Many of us have probably taken notice of, if not joined in, on the rising popularity of personal wellness in our daily lives. But how many of us are also considering wellness in building design? While designing for occupants’ wellbeing is definitely not a new concept, the building industry seems to have jumped on the wellness train with more enthusiasm than before.
And why shouldn’t we? Studies have continually shown that designing for wellness is a win-win for stakeholders and occupants alike. A small investment in employee health in building design can translate to large healthcare cost savings. An increase in employee wellness programs can directly foster greater productivity, higher retention rates, and reduced absenteeism.
The WELL Building Standard
No wonder the WELL Building Standard is seeing a rise in popularity as more and more designers catch on to the benefits of designing for wellness. The first of its kind in the building industry, the WELL Building Standard focuses on health and wellness interventions with the overall goal of preventing ill-health and encouraging holistic wellness.
Like the sustainability standards in the AEC industry, WELL works on a rating system. In lieu of credits, the WELL Building Standard has features that fall into one of 7 categories. Let’s take a stab at guessing the categories: What comes to mind when thinking of designing buildings for wellness? Healthy food options? Ability to exercise? Physical comfort and the feeling of being at ease? Peace of mind? If these are some of the thoughts that crossed your mind, then you’ve hit the nail on the head!
Image 2: The 7 concepts in the WELL Building Standard. Source: The WELL Building Standard V1.
WELLness meets early stage building performance analysis
While the WELL Building Standard primarily focuses on the social bottom line of a project, its impact doesn’t need to stop there. With the synergies that are possible with other green building and sustainability programs, designers can explore how the WELL standard affects the environmental and financial bottom line of a project.
Image 3: The Triple Bottom Line framework for Sustainability. Source: Real Building Consultants.
Since we know that early stage performance analysis helps reduce the environmental footprint of a project along with the capital and operational costs, a logical extension is to ask if such analyses jibe with designing for wellness. And if so, what are the trade-offs between designing for wellness and designing for the environmental and financial bottom line?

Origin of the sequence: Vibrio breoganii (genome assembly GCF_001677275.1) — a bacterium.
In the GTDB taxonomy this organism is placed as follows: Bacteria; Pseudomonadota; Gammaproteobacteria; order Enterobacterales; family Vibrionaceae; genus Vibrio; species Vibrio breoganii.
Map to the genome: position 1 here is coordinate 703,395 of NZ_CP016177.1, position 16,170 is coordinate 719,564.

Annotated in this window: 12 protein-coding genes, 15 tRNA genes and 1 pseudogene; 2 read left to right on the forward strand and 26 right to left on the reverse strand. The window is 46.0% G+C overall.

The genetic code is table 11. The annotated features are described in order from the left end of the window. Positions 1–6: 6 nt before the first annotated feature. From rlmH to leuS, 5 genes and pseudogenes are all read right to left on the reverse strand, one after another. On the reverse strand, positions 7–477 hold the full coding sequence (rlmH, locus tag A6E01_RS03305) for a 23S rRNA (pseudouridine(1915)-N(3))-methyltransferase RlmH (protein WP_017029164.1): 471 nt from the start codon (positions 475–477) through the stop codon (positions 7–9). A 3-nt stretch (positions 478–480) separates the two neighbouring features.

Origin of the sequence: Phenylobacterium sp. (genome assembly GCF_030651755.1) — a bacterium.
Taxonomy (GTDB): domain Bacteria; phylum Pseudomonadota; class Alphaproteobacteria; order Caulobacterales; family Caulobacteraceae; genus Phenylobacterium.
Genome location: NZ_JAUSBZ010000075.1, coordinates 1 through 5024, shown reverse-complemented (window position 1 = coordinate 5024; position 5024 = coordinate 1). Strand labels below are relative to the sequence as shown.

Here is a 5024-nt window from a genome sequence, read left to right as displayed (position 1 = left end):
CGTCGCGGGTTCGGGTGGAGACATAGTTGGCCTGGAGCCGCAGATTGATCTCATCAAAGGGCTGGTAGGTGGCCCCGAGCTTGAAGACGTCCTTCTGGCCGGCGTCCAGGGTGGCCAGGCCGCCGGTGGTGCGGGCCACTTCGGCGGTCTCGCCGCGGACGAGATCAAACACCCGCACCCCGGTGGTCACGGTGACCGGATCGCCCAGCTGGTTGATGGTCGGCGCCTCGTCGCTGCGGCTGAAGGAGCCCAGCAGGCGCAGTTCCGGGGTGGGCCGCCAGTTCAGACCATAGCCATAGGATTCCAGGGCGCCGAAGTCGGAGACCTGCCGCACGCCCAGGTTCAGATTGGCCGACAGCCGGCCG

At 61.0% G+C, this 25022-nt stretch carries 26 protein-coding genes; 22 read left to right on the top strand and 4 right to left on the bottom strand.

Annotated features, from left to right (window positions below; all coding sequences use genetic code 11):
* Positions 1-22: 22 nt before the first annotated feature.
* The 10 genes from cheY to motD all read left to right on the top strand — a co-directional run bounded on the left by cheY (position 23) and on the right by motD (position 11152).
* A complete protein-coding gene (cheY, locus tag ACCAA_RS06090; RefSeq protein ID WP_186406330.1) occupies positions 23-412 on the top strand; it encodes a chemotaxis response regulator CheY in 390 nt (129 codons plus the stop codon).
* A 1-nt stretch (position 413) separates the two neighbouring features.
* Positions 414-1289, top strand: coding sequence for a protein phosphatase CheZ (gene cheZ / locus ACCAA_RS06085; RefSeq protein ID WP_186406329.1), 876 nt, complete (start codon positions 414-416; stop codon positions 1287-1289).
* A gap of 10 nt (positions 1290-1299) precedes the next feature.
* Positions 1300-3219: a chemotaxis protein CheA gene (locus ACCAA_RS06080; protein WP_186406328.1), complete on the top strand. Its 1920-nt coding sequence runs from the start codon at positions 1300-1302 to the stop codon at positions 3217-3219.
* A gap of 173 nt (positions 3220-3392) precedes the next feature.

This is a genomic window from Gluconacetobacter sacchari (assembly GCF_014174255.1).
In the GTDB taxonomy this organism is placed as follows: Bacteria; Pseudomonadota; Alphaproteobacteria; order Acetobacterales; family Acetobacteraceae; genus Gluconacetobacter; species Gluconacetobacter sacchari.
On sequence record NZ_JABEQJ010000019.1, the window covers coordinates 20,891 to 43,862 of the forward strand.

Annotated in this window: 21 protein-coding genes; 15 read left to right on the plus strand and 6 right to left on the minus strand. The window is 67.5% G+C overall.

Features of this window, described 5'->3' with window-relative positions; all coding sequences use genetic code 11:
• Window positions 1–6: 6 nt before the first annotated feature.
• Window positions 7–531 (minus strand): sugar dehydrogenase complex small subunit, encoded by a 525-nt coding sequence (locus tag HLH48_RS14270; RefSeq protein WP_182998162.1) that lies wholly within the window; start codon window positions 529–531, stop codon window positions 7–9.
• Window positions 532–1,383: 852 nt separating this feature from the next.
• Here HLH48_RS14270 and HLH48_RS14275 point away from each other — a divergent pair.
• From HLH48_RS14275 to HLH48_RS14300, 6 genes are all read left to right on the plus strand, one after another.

To answer these burning questions, let’s look at Performance-Based Design in Sefaira, which creates a unique intersection of all three factors. Within the WELL standard there are eight features that Sefaira can either directly or indirectly contribute towards. The features are as follows:
“Direct” and “indirect” contributions towards WELL Certification
Air and Ventilation
To satisfy any of the air features above, designers would have to employ strategies that could impact their system requirements, floor plan layout, and capital and operating costs. For example, in order to achieve Feature 15 – Increased ventilation, the fresh air supply needs to be increased to 30% over the minimum requirements stipulated in ASHRAE 62.1. If the design team were to pursue this feature, there invariably would be capital cost implications to contend with (i.e., increase in the cooling, heating and AHU design capacities). This is where Sefaira would contribute “indirectly” towards the WELL certified design. In this case, Sefaira analysis does not directly help you meet the feature requirements but instead helps you understand and balance the multiple trade-offs while trying to meet them. Along the same lines, the design team is also able to understand the relationship between the Capex and Opex costs if the team were to select one type of HVAC system over any other in the project.
Why is this valuable? At any stage in design, the team is confronted with a set of design options and decisions that need to be made on whether to pursue one over the other. Having data about the financial implications of each option this early in design equips the design team to weigh their options side by side and make better-informed decisions.
Natural Light & Thermal Comfort
How about the “direct” contributions toward a WELL certified design? It turns out that the WELL feature for daylight modeling has a direct synergy with LEED V4 daylight simulation requirements and the great news is that running daylight analysis in Sefaira applies to both standards!
Image 4: sDA & ASE analysis in Sefaira. Source: 2030 Studio Case Study.
Another direct benefit of Performance-Based Design in creating a WELL certified design is to incorporate thermal comfort analysis during design, which can be achieved with Sefaira. Sefaira’s Thermal Comfort analysis feature helps teams identify the zones that are not meeting the ASHRAE 55 thermal comfort requirements. It further equips designers to figure out the reasons why those zones are failing, and how they might be improved to ensure superior thermal comfort indoors and fulfill the WELL criteria.
To put occupant wellness at the forefront of design, designers must integrate these and many more considerations from the start of the design process. We believe a Performance-Based Design approach, collaborating with other professionals, and using the right tools at the right time will help designers balance the essential factors of cost and environmental impact while creating better buildings for happier occupants.